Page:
William H. Taft 1916 Typed Letter Signed – On Red Cross Stationery

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27th President.  Typed letter signed (TLS) “Wm H. Taft”, April 13, 1916, The American Red Cross stationery, 8.5×10.5, to Cornelius Bliss Jr. in New York, in full:

In carrying out the extensive campaign which the Red Cross is now undertaking in the New York Metropolitan district, it is of the utmost importance that an Executive Committee of the representative men be created to assume general direction.  We are extremely desirous that you become a member of this Committee, and it is my pleasure and privilege to invite you to accept membership.

I assume that this invitation will be acceptable to you, and unless informed to the contrary, will include your name in the membership list.

Mayor Mitchel has consented to become Honorary Chairman of the Committee, and Mr. Seward Prosser, President of the Bankers’ Trust Company, Chairman.  Among those who have already accepted membership on this Committee are Mr. H.P. Davison, Mr. Robert W. De Forest, Mr. Morgan J. O’Brien, Mr. F.W. Underwood, and Mr. William B. Franklin.

Mr. H.J. Hill, Director of Membership Extension for the American Red Cross, has been designated as Executive Secretary of the Committee.  All correspondence intended for the Committee should be addressed to him at 289 Fourth Avenue, New York City.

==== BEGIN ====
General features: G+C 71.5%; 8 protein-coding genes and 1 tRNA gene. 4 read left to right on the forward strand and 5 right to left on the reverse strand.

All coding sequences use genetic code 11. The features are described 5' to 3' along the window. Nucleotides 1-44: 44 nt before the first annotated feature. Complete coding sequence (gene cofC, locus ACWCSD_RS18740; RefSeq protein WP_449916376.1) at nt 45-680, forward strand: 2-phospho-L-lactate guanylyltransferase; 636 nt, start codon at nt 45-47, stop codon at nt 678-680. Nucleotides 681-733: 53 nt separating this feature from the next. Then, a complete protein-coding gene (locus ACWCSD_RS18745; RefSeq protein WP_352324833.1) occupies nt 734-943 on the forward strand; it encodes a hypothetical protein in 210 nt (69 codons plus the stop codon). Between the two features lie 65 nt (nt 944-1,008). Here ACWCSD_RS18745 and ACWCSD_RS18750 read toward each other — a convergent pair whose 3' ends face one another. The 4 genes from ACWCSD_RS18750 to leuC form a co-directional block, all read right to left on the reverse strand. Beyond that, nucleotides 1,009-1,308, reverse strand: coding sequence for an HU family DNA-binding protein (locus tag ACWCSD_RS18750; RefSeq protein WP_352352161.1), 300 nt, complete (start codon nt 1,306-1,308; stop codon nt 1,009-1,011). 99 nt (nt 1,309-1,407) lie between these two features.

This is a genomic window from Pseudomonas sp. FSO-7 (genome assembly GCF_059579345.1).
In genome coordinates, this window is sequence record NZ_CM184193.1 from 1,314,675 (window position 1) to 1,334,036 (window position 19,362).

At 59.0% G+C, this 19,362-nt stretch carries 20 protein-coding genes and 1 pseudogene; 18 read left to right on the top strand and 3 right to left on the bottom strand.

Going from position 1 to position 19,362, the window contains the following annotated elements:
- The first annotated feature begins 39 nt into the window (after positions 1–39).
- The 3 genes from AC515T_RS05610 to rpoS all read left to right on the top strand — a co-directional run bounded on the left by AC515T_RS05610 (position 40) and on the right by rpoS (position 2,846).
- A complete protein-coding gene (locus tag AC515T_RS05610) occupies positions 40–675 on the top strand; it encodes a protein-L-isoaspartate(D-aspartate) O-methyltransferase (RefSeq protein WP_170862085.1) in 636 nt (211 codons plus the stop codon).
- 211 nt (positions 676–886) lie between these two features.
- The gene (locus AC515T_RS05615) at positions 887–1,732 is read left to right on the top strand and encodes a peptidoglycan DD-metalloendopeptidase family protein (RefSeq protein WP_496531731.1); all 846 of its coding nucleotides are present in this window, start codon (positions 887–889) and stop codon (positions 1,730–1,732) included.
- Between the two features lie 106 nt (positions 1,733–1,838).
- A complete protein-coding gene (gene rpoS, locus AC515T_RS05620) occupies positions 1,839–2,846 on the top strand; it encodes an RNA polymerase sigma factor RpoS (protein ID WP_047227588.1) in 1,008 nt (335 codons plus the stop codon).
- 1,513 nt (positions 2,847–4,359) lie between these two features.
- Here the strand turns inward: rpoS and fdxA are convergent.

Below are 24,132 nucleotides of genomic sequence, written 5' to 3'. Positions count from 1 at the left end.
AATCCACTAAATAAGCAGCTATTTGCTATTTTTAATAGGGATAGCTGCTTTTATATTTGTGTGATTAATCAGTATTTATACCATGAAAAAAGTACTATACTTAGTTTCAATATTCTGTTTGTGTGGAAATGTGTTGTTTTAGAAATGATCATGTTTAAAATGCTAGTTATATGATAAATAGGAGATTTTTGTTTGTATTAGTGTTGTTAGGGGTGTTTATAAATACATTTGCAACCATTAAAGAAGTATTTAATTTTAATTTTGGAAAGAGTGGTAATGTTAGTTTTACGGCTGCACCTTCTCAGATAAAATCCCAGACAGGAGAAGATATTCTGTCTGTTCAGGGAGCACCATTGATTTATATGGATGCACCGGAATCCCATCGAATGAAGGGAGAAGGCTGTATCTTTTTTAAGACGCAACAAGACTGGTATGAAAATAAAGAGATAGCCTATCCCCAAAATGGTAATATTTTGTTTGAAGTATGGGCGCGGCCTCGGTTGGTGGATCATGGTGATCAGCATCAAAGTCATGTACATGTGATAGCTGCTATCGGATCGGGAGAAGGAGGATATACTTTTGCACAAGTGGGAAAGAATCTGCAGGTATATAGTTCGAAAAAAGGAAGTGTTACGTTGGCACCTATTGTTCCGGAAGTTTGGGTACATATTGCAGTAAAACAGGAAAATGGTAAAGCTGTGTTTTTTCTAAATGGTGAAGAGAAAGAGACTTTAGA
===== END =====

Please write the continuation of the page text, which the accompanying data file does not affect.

In very good condition, with pencil notation “Accepted 4/14/16” and a check mark next to Taft’s signature.

Interesting stationery listing President Woodrow Wilson as the President of the American Red Cross and listing Taft as the Chairman of the Central Committee.

Our first such letter on this extraordinary stationery.

Cornelius N. Bliss, Jr., whose father was a member of President McKinley’s Cabinet, was a philanthropist who was also active politically. He participated in the successful presidential campaign of Theodore Roosevelt in 1904. In July 1916, he was named treasurer of the Republican National Committee, and also served as president of the Association for Improving the Condition of the Poor.

When the United States entered World War I in 1917, President Wilson named Bliss as one of the 13 members of his Red Cross War Council. The next year he became its acting chairman. Bliss also served on the National War Finance Committee which successfully raised a great deal of money for the Red Cross. In 1920 Herbert Hoover sought to tap his skills, experience and connections, and asked him to serve on New York City’s fund-raising committee for disaster aid to Europe.

Afterwards Bliss returned to business and philanthropy on a large scale, operating as a trustee, board member, or president of several organizations, including the Metropolitan Opera and the Metropolitan Museum of Art. In the Depression, he was one of six men named by New York City Mayor Walker to operate a relief fund, two others being J.P. Morgan and former governor Al Smith. During World War II, he was a chairman of the American Red Cross committee on war activities, and was for a time chairman of the Red Cross.